The big news today seems to be the Health Care bill. Congratulations and recriminations are all over Washington today as supporters claim they are happy with the bill (they’re not) and detractors claim it will ruin America (it won’t).
Now that it looks like something will actually get signed, it’s time for the losers to run to the courts. This happens all the time, if you lose at the ballot box you try to win at the bar. Liberals and conservatives do it. The question is whether the courts will take the bait.
Don’t hold your breath waiting for the court system to overturn health care.
The Wall Street Journal Law Blog reports on the first likely legal challenge to health care reform in Virginia:
Folks in Virginia, according to the story, appear eager to challenge the bill on two other grounds as well — that Congress’s power to regulate interstate commerce does not extend to a bill this far-reaching, and that the bill conflicts with a state law saying that no Virginian shall be compelled to buy insurance.
“This is such an incredible federal overreach,” said Virginia’s attorney general, Ken Cuccinelli. Cuccinelli added, however, that there was “no rush” to enjoin the bill from taking effect, as the so-called “individual mandate” does not take effect until 2013.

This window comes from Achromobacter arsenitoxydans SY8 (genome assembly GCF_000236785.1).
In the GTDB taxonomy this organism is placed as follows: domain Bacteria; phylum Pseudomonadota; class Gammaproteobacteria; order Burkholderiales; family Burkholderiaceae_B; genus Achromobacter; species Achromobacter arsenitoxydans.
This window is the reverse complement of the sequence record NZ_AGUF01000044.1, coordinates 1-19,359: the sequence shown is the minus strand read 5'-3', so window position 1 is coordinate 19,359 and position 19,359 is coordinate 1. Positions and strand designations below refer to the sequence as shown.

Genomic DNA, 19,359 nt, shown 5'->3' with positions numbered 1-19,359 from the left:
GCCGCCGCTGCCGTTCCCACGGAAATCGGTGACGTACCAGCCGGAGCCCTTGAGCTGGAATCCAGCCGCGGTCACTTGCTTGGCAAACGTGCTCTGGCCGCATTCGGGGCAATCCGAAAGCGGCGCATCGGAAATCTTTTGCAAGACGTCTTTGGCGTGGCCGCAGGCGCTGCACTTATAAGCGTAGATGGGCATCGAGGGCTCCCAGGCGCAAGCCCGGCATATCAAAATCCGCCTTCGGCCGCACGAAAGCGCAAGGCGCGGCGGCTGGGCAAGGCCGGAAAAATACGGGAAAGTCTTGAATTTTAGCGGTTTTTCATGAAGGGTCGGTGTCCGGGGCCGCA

Of course, the White House and Democrats will marshal their legal forces as well, and will “coordinate a state-by-state response to any prospective challenges.”
Call me naive, but I just don’t see the Supreme Court wading into this mess. Not now, not after Bush v. Gore. The Volokh Conspiracy notes that people will be much less likely to accept Supreme intervention in a post Bush v. Gore universe:
With respect to the likelihood of gaining five votes for a constitutional challenge to the bill, I reminded readers of Bush v. Gore, which has already evoked one irate email from a reader.
Re: “Is health-care reform constitutional?” Washington Post 3/21. Your suggestion that “five justices may have perceived that long-established rules were being gamed for purely partisan advantage”, i.e., that there was some hint of nobleness about the process, is unacceptable. Have you read the opinion?? None of the Injustices even made such a claim. As confirmed later by an article in Vanity Fair, they simply wanted Bush to be President, and installed him in the greatest threat to our Constitution ever. I challenge you to go over Bush v. Gore with me, point by point.
I predict there will be more. Bush v. Gore remains a sore point for many Americans. But not as many, I suspect, as will remain upset about the passage of health care legislation after statements such as these.
I wouldn’t hold my breath waiting for a constitutional override of this bill. But you never know. Obama might want to stop bitching at the Court over Citizen’s United, just in case Article III decides to flex its muscles. \
Health Care: Cue Up the Legal Fights [WSJ Law Blog]
Is Health-Care Reform Constitutional? [The Volokh Conspiracy]
‘Smart Money’ Says Supreme Court Won’t Thwart Health Care Bill, Law Prof Says [ABA Journal]